But the banks never left the former capital, said Labo. Even today, a presidential palace remains in Blantyre.

The place where extravagant sugarcane and tobacco profits were banked by British colonial plantation owners still remains the “money city of Malawi,” according to John Tembo, an independent financial historian who’s lived in Blantyre for the past 50 years.

The city’s hostility to noisy congregations—code for “indigenous African churches”—is unfair, Tembo said. Many among the political and banking elite instead attend Anglican and Baptist parishes, which are considered “classy” and “civilized.”

“European/American legacy churches like Adventists and Anglicans have large outlets and hold services,” Tembo said, pointing to a sprawling Adventist hospital along the posh hotel lane of Blantyre’s city center. “The so-called ‘civilized’ European churches in the Blantyre business district have invested in upper-class hospitals, so they are tolerated.”

Pentecostal or evangelical churches are often unregistered and informal, so the city doesn’t draw taxes from them.

The history of churches in Malawi is colorful, varied, and synonymous with the colonial takeover of the territory that was formerly called Nyasaland. When Scottish missionary David Livingstone arrived at Lake Malawi (then Nyasa) in 1859, he established the country’s first missionary church. Anglican missionaries like Edward Steere followed, as did Dutch Reformed missionaries and, later, the Catholic church.

The Anglicans’ dominance helped solidify the colonial takeover of the country in 1891 by the British crown. Africans who converted to the faith largely joined the Anglican church because it built the most schools, hospitals, and colleges in Malawi.

Following closely were the Adventists, Dutch Reformed, and Catholics. Not many independent African churches existed in Malawi when the country overcame colonial rule in 1964 or in the couple decades after. But as the sense of independence and access to education grew in Malawi in the ’80s, the spirit and confidence of establishing African-initiated churches grew too.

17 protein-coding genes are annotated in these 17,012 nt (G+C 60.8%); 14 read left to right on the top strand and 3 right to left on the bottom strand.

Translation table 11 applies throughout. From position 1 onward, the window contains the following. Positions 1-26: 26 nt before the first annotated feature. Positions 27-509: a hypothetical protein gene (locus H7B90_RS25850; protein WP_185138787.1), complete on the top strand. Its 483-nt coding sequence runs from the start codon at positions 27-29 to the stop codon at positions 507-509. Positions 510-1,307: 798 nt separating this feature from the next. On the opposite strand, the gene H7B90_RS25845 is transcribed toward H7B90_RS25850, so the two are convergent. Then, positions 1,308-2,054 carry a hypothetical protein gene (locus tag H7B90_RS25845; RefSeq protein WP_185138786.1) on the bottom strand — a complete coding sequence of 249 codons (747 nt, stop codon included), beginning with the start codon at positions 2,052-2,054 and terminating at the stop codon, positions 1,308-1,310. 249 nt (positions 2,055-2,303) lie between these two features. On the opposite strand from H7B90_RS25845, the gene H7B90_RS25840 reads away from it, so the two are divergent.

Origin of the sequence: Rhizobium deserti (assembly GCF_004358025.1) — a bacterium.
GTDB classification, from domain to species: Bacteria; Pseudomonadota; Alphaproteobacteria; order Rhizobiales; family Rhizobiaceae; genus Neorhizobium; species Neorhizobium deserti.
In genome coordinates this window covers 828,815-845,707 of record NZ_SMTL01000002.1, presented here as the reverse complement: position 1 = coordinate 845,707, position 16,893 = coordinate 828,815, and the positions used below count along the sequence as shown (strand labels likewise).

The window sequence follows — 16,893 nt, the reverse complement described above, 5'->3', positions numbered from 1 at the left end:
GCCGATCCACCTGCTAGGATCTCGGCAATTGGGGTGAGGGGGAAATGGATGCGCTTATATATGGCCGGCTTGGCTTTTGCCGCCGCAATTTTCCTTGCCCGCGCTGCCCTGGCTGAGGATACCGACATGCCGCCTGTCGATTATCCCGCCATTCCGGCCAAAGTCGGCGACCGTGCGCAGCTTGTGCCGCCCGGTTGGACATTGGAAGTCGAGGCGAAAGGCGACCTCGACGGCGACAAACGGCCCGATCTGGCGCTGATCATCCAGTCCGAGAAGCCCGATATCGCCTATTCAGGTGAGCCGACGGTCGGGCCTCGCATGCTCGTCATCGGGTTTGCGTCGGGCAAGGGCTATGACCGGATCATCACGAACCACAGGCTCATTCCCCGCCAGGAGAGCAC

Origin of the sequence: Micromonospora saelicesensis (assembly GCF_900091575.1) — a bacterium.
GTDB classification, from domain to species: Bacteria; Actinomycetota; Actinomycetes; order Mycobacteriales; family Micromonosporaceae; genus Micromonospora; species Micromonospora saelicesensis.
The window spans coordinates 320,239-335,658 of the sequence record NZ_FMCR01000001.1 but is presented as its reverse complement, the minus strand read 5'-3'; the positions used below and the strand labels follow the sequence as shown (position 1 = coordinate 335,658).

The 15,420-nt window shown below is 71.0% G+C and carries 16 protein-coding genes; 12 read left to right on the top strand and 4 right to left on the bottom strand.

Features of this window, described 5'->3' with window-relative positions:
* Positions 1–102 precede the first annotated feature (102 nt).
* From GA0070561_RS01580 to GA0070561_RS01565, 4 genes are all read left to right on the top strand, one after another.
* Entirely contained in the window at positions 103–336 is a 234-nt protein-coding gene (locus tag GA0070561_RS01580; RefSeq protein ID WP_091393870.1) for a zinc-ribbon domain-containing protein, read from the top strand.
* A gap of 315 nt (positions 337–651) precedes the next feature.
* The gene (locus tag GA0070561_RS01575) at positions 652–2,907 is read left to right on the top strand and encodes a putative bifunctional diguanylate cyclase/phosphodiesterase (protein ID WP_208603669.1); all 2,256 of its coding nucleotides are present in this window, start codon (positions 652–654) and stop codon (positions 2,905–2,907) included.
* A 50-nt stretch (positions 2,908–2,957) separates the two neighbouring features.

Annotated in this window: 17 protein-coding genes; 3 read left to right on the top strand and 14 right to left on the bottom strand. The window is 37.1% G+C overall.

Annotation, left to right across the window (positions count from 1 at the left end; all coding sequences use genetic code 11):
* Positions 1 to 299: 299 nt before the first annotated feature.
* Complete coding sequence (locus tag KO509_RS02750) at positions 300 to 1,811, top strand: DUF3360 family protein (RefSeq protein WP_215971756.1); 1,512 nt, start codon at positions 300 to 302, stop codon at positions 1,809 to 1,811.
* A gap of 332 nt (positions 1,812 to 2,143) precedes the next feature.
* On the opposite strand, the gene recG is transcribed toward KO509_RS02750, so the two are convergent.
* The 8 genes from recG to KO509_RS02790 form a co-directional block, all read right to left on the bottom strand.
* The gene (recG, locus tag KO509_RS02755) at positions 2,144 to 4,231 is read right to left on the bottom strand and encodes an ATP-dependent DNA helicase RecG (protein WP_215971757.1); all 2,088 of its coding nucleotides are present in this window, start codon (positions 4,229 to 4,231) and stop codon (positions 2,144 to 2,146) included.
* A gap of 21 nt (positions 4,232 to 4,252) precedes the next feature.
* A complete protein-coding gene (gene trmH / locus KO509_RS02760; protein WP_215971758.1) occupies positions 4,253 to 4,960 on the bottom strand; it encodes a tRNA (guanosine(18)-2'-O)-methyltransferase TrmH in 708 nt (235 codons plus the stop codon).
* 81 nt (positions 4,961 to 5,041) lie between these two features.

A scatter of numerous African-led churches mushroomed in Malawi—Zion Christian, Pentecostal, and evangelical—many of these mixing traditional African ancestral beliefs and Christian ethos. Because of class differences, they hardly ever united or cooperated with believers in legacy European and American churches.

However, the only point of meeting was when congregants from upstart African churches attended Anglican or Catholic primary schools and urgent care clinics. In impoverished post-colonial Malawi, the Western-founded churches still provided education, health care, and relief.

In the early 2000s, a Pentecostal Christian re-awakening began to sweep through Africa. As African economies got hit by World Bank–enforced austerity, dubious African “prophets” like Shepherd Bushiri in Malawi and T. B. Joshua in Nigeria began to dazzle millions of poor African believers with promises of miracles and instant wealth.

Millions of Black Malawians were won over and began leaving legacy colonial churches and older African churches for the charismatic “miracle” prophets. For poor believers in the country, the promise of instant wealth and miraculous breakthrough holds significant appeal.

Mani, the lunch vendor, says the restrictions and stigma around African churches reflects underlying anti-poor attitudes in a country with extreme inequality. Oxfam America says just 10 percent of the population consumes 22 times more resources than the poorest Malawians.

“It’s a dangerous inequality,” said pastor Labo. “Just a few meters out of Blantyre’s central banking district you will find the most chaotic slums where the real citizens, the majority of Blantyre, live and worship loudly.”